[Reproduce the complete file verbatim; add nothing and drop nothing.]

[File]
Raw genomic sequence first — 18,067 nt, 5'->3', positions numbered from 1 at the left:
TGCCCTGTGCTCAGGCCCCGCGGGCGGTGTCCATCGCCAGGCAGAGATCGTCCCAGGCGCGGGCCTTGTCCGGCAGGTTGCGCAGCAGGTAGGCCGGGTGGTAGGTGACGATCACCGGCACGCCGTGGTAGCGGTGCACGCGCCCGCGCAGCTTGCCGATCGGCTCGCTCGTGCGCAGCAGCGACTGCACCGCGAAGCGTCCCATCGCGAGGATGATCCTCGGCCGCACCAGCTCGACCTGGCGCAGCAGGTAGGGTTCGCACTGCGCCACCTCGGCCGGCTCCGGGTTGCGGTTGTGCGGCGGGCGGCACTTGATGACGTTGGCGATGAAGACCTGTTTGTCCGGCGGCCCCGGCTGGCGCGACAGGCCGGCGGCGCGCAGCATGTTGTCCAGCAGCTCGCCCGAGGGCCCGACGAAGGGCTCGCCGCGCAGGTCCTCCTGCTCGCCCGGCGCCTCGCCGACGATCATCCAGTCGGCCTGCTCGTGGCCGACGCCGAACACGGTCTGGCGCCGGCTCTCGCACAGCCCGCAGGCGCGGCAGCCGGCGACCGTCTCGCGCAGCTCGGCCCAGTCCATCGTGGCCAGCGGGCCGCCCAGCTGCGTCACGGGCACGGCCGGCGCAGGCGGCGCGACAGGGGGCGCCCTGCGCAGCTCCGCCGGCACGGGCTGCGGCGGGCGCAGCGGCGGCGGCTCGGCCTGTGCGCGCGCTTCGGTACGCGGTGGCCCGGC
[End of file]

Raw genomic sequence first — 18,067 nt, 5'->3', positions numbered from 1 at the left:
TGCCCTGTGCTCAGGCCCCGCGGGCGGTGTCCATCGCCAGGCAGAGATCGTCCCAGGCGCGGGCCTTGTCCGGCAGGTTGCGCAGCAGGTAGGCCGGGTGGTAGGTGACGATCACCGGCACGCCGTGGTAGCGGTGCACGCGCCCGCGCAGCTTGCCGATCGGCTCGCTCGTGCGCAGCAGCGACTGCACCGCGAAGCGTCCCATCGCGAGGATGATCCTCGGCCGCACCAGCTCGACCTGGCGCAGCAGGTAGGGTTCGCACTGCGCCACCTCGGCCGGCTCCGGGTTGCGGTTGTGCGGCGGGCGGCACTTGATGACGTTGGCGATGAAGACCTGTTTGTCCGGCGGCCCCGGCTGGCGCGACAGGCCGGCGGCGCGCAGCATGTTGTCCAGCAGCTCGCCCGAGGGCCCGACGAAGGGCTCGCCGCGCAGGTCCTCCTGCTCGCCCGGCGCCTCGCCGACGATCATCCAGTCGGCCTGCTCGTGGCCGACGCCGAACACGGTCTGGCGCCGGCTCTCGCACAGCCCGCAGGCGCGGCAGCCGGCGACCGTCTCGCGCAGCTCGGCCCAGTCCATCGTGGCCAGCGGGCCGCCCAGCTGCGTCACGGGCACGGCCGGCGCAGGCGGCGCGACAGGGGGCGCCCTGCGCAGCTCCGCCGGCACGGGCTGCGGCGGGCGCAGCGGCGGCGGCTCGGCCTGTGCGCGCGCTTCGGTACGCGGTGGCCCGGC